Home .International Trade TPP or East Asia FTA?
TPP or East Asia FTA?
Friday, 11 March 2011 08:46


Trade with the dynamic emerging economies of East Asia will continue to be a major source of economic growth for mature economies like the US and Japan, as well as for the Asian economies themselves.


Opening of markets has been a big driver of this trade.  But much more market opening and policy reforms are necessary to maintain the momentum of this trade. 


How best to go about this?  By progressively and carefully constructing a free trade agreement for East Asia?  Or by a Trans Pacific Partnership jointly led by the US and Japan?


The past decade has seen a veritable flurry of activity in free trade agreements (FTAS) in East Asia, as the Doha trade talks under the World Trade Organization have been bogged down.  It all started with the ASEAN Free Trade Area (AFTA) almost 20 years ago.  And then FTAs were negotiated between ASEAN and economies like China, India, Japan, Korea, Australia-New Zealand and the EU.  There are also FTAs between some individual ASEAN countries and these other countries, which go deeper than the pure ASEAN agreements.


Many Asian regionalists believe that the time has come to build on this by negotiating an “East Asia Free Trade Area” among ASEAN, China, Japan and Korea (ASEAN+3).  The first step in this process would be an FTA between China, Japan and Korea.  These three countries have been discussing an FTA for many years through study groups, and so on.  But thorny issues like agriculture and difficult politics mean that these discussions are stuck in a rut.


These same regionalists would then see the following step as a Comprehensive Economic Partnership for East Asia (CEPEA) among the ASEAN+3 countries, and Australia, India and New Zealand (ASEAN+6).  And then may be after that, they could think about the US.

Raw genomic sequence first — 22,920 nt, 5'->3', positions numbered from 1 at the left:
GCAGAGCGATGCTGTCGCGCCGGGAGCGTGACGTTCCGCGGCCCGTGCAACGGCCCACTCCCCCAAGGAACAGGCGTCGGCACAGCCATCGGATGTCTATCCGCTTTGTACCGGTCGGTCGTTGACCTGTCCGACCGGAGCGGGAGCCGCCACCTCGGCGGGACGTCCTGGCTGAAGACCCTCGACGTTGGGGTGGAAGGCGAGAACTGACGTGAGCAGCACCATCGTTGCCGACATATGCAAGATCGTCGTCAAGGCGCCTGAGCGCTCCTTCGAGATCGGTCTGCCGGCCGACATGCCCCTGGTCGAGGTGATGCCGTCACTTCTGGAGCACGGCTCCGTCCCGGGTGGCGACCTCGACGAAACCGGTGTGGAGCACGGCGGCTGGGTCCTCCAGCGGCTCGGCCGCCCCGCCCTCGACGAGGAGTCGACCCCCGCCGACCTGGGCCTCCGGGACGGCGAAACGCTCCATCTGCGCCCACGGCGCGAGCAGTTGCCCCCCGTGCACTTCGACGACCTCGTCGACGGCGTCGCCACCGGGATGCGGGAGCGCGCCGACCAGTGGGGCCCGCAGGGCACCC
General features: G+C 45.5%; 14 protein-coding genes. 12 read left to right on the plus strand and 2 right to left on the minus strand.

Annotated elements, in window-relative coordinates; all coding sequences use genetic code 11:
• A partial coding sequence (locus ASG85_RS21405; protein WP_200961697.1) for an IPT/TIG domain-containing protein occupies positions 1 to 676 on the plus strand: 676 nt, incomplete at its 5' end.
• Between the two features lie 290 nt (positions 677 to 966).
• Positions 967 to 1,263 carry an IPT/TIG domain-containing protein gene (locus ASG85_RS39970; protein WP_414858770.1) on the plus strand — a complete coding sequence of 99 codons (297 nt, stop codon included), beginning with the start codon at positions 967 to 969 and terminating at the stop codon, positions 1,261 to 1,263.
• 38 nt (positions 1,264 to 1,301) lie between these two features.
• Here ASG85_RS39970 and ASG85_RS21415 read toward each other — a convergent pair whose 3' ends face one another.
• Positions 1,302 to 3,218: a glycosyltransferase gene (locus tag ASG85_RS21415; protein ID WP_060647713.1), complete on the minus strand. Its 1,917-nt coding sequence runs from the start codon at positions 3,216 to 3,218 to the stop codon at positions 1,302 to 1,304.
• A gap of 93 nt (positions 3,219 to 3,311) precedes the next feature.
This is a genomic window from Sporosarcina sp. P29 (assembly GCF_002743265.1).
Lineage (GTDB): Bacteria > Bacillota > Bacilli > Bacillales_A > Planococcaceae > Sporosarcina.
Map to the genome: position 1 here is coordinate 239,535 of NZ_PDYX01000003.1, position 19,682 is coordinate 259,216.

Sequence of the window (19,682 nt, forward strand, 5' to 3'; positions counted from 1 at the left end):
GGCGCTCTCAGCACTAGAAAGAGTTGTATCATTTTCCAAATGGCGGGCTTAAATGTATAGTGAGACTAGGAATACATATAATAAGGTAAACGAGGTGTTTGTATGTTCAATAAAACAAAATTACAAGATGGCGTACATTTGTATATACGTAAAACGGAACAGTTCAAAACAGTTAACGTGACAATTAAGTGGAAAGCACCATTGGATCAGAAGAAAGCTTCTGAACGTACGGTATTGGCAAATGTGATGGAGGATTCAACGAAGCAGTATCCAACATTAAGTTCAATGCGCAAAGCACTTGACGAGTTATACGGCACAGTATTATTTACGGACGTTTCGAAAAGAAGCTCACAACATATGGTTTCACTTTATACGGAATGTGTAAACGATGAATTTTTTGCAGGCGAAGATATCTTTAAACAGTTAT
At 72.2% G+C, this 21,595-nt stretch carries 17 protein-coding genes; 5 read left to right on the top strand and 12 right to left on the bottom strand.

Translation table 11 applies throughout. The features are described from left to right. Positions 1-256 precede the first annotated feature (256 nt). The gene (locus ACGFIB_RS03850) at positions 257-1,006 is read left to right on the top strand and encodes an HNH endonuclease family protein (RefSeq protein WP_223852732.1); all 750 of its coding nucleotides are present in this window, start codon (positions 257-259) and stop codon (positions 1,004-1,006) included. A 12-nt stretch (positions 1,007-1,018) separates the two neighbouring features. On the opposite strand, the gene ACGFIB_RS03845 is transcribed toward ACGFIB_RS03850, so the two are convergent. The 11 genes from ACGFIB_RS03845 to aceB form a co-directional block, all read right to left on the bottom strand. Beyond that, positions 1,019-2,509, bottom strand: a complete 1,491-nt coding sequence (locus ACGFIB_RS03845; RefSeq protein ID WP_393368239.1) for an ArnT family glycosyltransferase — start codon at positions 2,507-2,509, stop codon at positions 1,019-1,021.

This all sounds like a nice way of building an East Asian Community that many Asian leaders have been talking about.  But is it realistic when China, Japan and Korea still have so many difficulties even talking with each other?  In addition, does this approach really serve the interests of the “leading edge” companies in countries like Japan and Korea?  These leading edge companies are exposed to large transactions costs, business risks and uncertainties.    


These ASEAN FTAs don’t go deep or broad enough in terms of opening markets.  Agriculture and other things are left out.  And effective market opening requires dealing with a whole range of issues like making a better business environment, improving logistics, protecting intellectual property, investment rules, competition policy and so on.  Most of Asia’s developing economies have done much of the easy reforms, but still do not have the high quality institutions of a sophisticated market economy.


Entering into the scene, we now have the “Trans-Pacific Partnership” (TPP).  It is the case of a mouse that is now roaring.  The original TPP was Lilliputian in scale.  Brunei, Chile, New Zealand and Singapore signed up in 2005.  Now Australia, Malaysia, Peru, United States, and Vietnam, are currently negotiating to join the TPP.  And the US is pushing Japan to join the group. 


The US and Japan have a joint economic interest in a TPP.  They both need the growth of emerging Asian markets to drive their own growth.  A TPP could provide another wing to the US/Japan Alliance.  True, Japan has the problem of agriculture to deal with.  But the US also has agriculture problems.  The key thing is to come up with special policies, not protectionism, to give these sectors a future.  Japanese agriculture should not be defensive.  It should be targeting the premium end of the market.